What is freedom in the fullest sense of the word? Full freedom according to John Piper is “what you have when no lack of opportunity, no lack of ability, and no lack of desire prevents you from doing what will make you happiest in a thousand years. In order to be free in the fullest sense you have to have opportunity, ability, and desire to do what will make you happy in a thousand years.”
Suppose you have a desire to drive a car. You have the ability, that is, you have the experience and technical know how when it comes to driving a car, and you know that it would be a joy ride, because you’ll be driving in a freeway, and see beautiful scenery along the way, but you don’t have the opportunity to do so because you don’t own a car, or can’t borrow one. In that sense you are not totally free.
Or let’s take out ability. You own a car but don’t know how to drive one. You have the desire to drive, but you can’t. So that is not total freedom. You’re limited by your inability.
Suppose you have the ability and you own a car, but your parents just forced you to drive them to the city where there’s a traffic jam. No freeway, nor beautiful scenery, just slow traffic. You don’t have the desire to drive, and would rather be at home, therefore no total freedom.
But lastly and more importantly, you may have a car, ability to drive, and you have the desire because it’s a free way, with great views of the mountain range, but unknown to you, there’s a problem with the breaks. It went off, and as a result you drove off a cliff, and the crash caused severe injuries to you that you will never be able to drive again. Maybe you’re happy for a moment, but it didn’t last long. That is not total freedom.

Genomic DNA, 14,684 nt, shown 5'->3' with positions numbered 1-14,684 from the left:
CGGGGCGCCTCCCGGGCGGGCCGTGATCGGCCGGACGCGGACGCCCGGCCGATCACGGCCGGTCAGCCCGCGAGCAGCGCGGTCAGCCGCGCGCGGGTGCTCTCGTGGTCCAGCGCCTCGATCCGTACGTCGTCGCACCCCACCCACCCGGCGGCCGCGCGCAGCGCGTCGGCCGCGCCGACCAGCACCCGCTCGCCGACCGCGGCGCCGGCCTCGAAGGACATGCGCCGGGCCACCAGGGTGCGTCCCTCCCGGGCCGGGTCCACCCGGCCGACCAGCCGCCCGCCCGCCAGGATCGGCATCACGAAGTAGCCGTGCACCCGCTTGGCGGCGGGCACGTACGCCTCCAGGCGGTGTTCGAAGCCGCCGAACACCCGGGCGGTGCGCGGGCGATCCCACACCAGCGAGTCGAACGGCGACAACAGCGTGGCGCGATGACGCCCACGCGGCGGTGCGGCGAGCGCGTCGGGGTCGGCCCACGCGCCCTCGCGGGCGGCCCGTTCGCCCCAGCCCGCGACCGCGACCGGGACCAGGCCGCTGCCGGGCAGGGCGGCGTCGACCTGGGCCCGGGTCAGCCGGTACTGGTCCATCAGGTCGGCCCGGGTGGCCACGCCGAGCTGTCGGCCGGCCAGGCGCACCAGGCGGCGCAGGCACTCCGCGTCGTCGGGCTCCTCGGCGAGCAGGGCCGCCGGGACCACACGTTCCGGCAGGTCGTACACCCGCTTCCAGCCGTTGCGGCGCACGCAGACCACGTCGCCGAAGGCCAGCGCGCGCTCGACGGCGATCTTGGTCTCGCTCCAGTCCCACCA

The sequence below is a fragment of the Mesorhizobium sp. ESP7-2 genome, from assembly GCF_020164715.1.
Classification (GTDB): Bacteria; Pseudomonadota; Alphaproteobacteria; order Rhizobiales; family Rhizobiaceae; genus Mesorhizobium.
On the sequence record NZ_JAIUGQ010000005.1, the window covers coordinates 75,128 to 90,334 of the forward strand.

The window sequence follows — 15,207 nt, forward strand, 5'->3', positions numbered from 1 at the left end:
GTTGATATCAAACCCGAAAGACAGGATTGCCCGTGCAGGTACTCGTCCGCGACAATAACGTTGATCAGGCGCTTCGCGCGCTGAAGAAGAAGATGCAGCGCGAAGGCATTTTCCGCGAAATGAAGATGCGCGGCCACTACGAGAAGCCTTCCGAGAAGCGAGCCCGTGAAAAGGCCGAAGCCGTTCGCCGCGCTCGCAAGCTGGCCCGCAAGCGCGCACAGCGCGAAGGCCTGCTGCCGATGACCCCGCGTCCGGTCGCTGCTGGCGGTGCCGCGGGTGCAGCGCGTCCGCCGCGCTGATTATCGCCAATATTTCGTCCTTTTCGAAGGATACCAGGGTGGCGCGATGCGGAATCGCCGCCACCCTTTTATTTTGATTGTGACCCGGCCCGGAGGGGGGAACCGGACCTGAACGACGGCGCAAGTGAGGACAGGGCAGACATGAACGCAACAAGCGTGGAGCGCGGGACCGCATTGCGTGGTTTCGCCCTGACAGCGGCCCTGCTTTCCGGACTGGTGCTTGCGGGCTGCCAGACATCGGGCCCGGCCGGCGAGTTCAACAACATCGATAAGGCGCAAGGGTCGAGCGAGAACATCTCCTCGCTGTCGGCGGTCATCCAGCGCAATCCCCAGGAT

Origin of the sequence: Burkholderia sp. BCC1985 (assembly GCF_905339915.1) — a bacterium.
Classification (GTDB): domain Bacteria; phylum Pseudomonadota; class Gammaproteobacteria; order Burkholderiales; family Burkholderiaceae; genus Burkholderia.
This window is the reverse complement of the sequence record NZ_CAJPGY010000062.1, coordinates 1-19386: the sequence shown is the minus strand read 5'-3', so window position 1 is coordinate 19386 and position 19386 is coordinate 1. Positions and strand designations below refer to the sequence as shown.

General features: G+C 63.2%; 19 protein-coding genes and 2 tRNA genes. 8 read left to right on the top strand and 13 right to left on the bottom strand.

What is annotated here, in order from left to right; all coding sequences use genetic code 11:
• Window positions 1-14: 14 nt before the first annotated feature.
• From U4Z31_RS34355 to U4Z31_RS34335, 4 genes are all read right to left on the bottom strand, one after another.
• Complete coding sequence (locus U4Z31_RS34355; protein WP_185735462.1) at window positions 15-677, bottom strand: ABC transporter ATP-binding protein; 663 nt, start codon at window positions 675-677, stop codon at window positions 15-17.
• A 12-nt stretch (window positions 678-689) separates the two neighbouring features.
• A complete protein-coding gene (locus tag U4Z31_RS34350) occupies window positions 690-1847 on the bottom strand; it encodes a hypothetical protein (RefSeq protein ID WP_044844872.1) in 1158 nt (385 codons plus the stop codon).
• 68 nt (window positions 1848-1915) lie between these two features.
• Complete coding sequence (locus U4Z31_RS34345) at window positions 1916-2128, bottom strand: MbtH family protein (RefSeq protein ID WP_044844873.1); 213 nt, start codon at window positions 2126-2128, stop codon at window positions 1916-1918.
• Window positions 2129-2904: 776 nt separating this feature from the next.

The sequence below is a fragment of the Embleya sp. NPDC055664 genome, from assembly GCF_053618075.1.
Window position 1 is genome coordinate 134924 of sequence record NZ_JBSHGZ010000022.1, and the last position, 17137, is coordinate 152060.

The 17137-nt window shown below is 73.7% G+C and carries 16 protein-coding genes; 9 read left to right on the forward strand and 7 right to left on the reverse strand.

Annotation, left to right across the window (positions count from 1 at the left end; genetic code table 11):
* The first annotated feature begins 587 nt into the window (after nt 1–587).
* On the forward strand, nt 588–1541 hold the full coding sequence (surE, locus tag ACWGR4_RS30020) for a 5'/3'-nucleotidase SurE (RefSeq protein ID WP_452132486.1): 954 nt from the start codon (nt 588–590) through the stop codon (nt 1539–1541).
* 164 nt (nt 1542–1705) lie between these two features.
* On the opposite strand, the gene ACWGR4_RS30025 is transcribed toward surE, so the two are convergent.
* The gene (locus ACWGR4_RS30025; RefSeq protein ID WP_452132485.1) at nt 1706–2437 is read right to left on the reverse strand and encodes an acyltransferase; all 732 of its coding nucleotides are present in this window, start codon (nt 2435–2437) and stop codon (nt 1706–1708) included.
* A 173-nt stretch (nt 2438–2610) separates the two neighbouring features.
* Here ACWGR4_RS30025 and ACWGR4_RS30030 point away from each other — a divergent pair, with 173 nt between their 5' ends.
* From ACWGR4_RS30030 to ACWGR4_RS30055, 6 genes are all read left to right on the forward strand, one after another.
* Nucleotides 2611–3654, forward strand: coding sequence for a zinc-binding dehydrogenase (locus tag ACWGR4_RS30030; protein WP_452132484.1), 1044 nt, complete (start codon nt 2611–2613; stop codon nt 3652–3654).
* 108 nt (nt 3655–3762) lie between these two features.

To have a true total freedom therefore is to have the opportunity, the ability, the desire to do what will make you happiest for a thousand years, that is, you’ll have lasting joy, and you will not regret ever doing it.
Now the allegory in Galatians 4:21-31 was meant to convince the Galatians that to return to law keeping as our means of acceptance before God is to follow Abraham’s disobedience and his unbelief. Paul will show how Abraham by implication, through Hagar, resolved his lack of inability to produce an heir. He relied on his own ability, instead of relying on God’s promise and power, and as a result he had a son through the slave woman. But with Sarah, the barren, yet a free woman, God gave Abraham a son according to promise by faith alone. So those who are under the law are like sons to Hagar the slave, but those who are living by faith are sons of Sarah the free woman.
My primary aim in this exposition of God’s word is to strengthen our faith in God as we learn what freedom really is as demonstrated by the allegory. Second, I want us to learn how to view allegorical interpretation of passages, and ask the question; does it necessarily undermine a literal interpretation the Scripture. Lastly I want to show how to relate this freedom with the definition of true total freedom given by John Piper.